Further Reading: NASA

Space Station to Get a ‘Laser Cannon’

CATS in the laboratory. Credit: NASA/GSFC.

What’s a space station without a laser cannon?

The International Space Station will be getting its very own laser at the end of 2014. And unlike the planet-smashing capabilities of the Death Star of Star Wars fame, this laser will to be enlisted for the purpose of science.

It’s called CATS, and no, it isn’t the latest attempt to put feline astronauts in space. CATS stands for the Cloud Aerosol Transport System. The goal of CATS is to study the distribution of tiny particles of dust and air contaminants known as aerosols.

Developed by research scientist Matt McGill at NASA’s Goddard Space Flight Center in Greenbelt Maryland, CATS is slated to head to the International Space Station later this year on September 12th aboard SpaceX’s CRS-5 flight of the Dragon spacecraft. CATS will be installed on the Japanese Experiment Module-Exposed Facility (JEM-EF) and will demonstrate the utility of state-of-the-art multi-wavelength laser technology to study aerosol distribution and transport in the atmosphere.

Such knowledge is critical in understanding the path and circulation of aerosols and pollutants worldwide. When the Eyjafjallajökull volcano erupted in Iceland back in 2010, many trans-Atlantic flights were grounded as a precaution. These measures are necessary as several flights have suffered engine failures in the past due to encounters with volcanic ash clouds, such as the four engine failure of KLM Fight 867 in 1989 and the British Airways Flight 9 incident over Southeast Asia in 1982. Knowing where these dangerous ash clouds are is crucial to the safety of air travel.

The expanding ash cloud spewing from Iceland's Eyjafjallajökull volcano as seen from space in 2010. Credit: NASA.
The expanding ash cloud spewing from Iceland’s Eyjafjallajökull volcano as seen from space in 2010. Credit: NASA.

To accomplish this, CATS will emit 5,000 1 milliJoule laser pulses a second at the 1064, 532 and 355 nanometer wavelengths.  This represents a vast improvement in power requirements and thermal capabilities over a similar instrument currently in service aboard the Cloud-Aerosol Lidar and Infrared Pathfinder Satellite Observations (CALIPSO) Earth remote sensing spacecraft.

And it’s that third 355 nanometer wavelength that will make CATS stand out from CALIPSO. This will also allow researchers to differentiate between particle size and measure the horizontal and vertical distribution of aerosol particles in the atmosphere. CATS will also be capable of measuring the number of individual photons being reflected back at it, which will provide a much better resolution and understanding of current atmospheric activity.

“You get better data quality because you make fewer assumptions, and you get, presumably, a more accurate determination of what kind of particles you’re seeing in the atmosphere,” McGill said in a recent press release.

The International Space Station also provides a unique vantage point for CATS. In a highly inclined 51.7 degree orbit, the station passes over a good swath of the planet on 16 orbits daily on a westward moving ground track that repeats roughly every three days. This will assure CATS has coverage over a large percentage of the planet, including known pollutant transport routes across the northern Pacific and down from Canada over the U.S. Great Lakes region.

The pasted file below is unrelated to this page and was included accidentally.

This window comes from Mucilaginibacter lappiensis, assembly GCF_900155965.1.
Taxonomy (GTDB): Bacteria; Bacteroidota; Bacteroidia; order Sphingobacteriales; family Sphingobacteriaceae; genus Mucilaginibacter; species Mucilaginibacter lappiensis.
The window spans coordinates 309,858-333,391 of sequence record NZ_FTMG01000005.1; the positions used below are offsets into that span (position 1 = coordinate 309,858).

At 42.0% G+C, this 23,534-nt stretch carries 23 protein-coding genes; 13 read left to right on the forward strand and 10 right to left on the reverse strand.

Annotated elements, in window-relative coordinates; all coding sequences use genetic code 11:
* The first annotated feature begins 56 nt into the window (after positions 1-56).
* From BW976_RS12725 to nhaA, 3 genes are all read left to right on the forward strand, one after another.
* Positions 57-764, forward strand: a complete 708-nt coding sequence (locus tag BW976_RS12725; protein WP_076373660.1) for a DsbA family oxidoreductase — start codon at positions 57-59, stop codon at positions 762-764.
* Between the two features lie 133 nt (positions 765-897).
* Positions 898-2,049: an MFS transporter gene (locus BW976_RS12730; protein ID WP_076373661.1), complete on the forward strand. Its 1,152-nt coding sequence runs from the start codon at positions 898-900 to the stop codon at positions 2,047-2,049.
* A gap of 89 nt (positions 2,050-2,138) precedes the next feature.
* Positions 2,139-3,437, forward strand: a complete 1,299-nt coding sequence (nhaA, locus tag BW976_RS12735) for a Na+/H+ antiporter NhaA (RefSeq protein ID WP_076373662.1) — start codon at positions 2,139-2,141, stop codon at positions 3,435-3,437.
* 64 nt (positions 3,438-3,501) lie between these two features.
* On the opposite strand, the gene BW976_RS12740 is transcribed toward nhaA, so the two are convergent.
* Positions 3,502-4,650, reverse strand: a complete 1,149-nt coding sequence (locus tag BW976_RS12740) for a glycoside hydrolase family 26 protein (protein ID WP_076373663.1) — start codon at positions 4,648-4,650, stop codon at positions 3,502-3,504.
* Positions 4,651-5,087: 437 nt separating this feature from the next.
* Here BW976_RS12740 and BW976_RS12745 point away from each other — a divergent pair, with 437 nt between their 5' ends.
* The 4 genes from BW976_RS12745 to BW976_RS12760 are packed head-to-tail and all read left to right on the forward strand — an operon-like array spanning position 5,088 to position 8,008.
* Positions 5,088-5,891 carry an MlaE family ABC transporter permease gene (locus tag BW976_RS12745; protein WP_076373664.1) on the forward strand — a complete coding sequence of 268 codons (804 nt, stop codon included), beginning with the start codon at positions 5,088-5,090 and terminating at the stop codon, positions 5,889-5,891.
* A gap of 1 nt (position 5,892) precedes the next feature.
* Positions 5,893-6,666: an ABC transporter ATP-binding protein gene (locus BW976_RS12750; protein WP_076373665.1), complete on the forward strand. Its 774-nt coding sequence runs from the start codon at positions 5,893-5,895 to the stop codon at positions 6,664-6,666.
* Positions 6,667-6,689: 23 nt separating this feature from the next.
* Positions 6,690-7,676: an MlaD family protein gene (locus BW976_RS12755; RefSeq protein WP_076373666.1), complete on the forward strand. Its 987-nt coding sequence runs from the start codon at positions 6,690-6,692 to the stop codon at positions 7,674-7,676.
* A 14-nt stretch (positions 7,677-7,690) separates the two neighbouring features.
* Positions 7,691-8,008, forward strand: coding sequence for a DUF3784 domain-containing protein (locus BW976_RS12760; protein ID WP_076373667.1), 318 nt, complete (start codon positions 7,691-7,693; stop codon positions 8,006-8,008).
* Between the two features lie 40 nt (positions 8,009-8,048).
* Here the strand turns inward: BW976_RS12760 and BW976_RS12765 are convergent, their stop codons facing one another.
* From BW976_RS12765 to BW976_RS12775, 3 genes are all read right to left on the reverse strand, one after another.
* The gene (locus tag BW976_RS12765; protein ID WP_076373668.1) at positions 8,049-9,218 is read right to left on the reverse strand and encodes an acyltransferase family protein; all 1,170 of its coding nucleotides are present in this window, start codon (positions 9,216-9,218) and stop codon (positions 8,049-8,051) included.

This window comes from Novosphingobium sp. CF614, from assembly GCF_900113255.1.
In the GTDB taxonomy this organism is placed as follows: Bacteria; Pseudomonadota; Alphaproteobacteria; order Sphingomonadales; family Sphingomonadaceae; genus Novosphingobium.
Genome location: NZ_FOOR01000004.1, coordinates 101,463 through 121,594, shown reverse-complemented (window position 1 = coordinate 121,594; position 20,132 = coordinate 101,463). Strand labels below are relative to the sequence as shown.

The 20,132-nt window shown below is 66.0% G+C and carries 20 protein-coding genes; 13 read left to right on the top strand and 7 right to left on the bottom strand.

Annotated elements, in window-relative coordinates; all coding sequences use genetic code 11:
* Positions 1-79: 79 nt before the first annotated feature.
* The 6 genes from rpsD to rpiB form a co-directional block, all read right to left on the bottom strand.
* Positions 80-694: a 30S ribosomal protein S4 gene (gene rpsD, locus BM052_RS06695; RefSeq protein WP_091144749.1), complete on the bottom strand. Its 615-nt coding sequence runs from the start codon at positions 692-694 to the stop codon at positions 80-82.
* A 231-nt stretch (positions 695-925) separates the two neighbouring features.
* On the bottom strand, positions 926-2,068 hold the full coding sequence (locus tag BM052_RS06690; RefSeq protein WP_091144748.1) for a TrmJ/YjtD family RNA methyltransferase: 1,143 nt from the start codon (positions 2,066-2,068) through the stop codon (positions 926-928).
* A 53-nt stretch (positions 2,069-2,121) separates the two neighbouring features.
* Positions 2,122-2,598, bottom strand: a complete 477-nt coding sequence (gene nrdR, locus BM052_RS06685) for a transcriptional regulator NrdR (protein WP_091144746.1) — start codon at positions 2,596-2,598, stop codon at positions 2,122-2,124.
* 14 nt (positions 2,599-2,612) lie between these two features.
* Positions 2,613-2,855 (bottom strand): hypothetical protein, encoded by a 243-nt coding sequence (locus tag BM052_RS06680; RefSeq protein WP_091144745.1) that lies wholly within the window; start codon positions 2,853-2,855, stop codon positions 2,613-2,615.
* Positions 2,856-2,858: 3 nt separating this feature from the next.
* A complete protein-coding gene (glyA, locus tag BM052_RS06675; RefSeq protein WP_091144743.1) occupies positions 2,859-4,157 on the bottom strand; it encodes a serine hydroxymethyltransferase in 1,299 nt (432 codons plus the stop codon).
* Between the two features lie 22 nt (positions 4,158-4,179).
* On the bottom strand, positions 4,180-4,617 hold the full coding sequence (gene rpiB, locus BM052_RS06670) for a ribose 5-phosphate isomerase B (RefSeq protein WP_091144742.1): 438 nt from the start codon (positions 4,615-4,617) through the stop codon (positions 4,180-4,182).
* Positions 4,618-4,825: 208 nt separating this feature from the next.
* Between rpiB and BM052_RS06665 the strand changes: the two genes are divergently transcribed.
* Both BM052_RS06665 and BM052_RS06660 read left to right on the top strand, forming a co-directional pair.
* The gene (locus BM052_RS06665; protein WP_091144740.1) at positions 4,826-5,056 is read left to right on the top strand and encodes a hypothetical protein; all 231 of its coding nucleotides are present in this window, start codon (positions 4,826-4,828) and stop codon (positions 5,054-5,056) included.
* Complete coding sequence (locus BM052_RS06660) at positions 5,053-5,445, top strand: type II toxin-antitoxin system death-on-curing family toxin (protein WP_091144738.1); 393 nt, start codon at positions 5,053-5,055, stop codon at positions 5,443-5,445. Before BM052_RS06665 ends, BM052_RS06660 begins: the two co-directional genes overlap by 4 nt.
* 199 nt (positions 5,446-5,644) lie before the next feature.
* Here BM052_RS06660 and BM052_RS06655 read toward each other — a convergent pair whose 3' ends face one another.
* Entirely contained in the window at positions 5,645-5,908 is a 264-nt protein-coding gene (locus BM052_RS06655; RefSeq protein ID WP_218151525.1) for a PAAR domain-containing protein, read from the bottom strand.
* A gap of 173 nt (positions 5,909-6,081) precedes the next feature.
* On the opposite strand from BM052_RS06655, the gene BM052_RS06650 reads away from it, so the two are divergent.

While the first two lasers will operate in the infrared and visual wavelengths, said third laser will work in the ultraviolet. And while this will give CATS an enhanced capability, engineers also worry that it may also be susceptible to contamination.  “If you get contamination on any of your outgoing optics, they can self-destruct, and then your system is dead. You end up with a very limited instrument lifetime,” McGill said.

Still, if CATS is successful, it may pave the way for larger, free-flying versions that will monitor long-range atmospheric patterns and shifts in climate due to natural and man-made activity. And the ISS makes a good platform to test pathfinder missions like CATS at low cost. “In our current budget-constrained environment, we need to use what we already have, such as the [station], to do more with less,” McGill said.

CALIPSO's LiDAR imaged from the ground by Gregg Hendry in 2008. Used with permission.
CALIPSO’s LiDAR imaged from the ground by Gregg Hendry in 2008. Used with permission.

The advent of a LiDAR system aboard the ISS has also generated a spirited discussion in the satellite tracking community concerning prospects for spotting CATS in operation from the ground. The CALIPSO LiDAR has been captured by ground spotters in the past. However, CALIPSO fires a much more powerful 110 milliJoule pulse at a rate of 20 times a second. Still, the lower power CATS system will be firing at a much faster rate, delivering a cumulative 5,000 milliJoules a second.  CATS won’t be bright enough to show up on an illuminated pass of the ISS, but it just might be visible during darkened passes of the ISS through the Earth’s shadow. And, unlike CALLIPSO — which is part of the difficult to observe A-Train of Earth-observing satellites — the ISS passes in view of a majority of humanity. At very least, activity from CATS will be worth watching out for, and may well be seen either visually or photographically.

We’ll soon be adding CATS to the long list of outstanding science experiments being conducted aboard the International Space Station, and the sight of this “fully armed and operational battle station” may soon be coming to a dark sky site near you!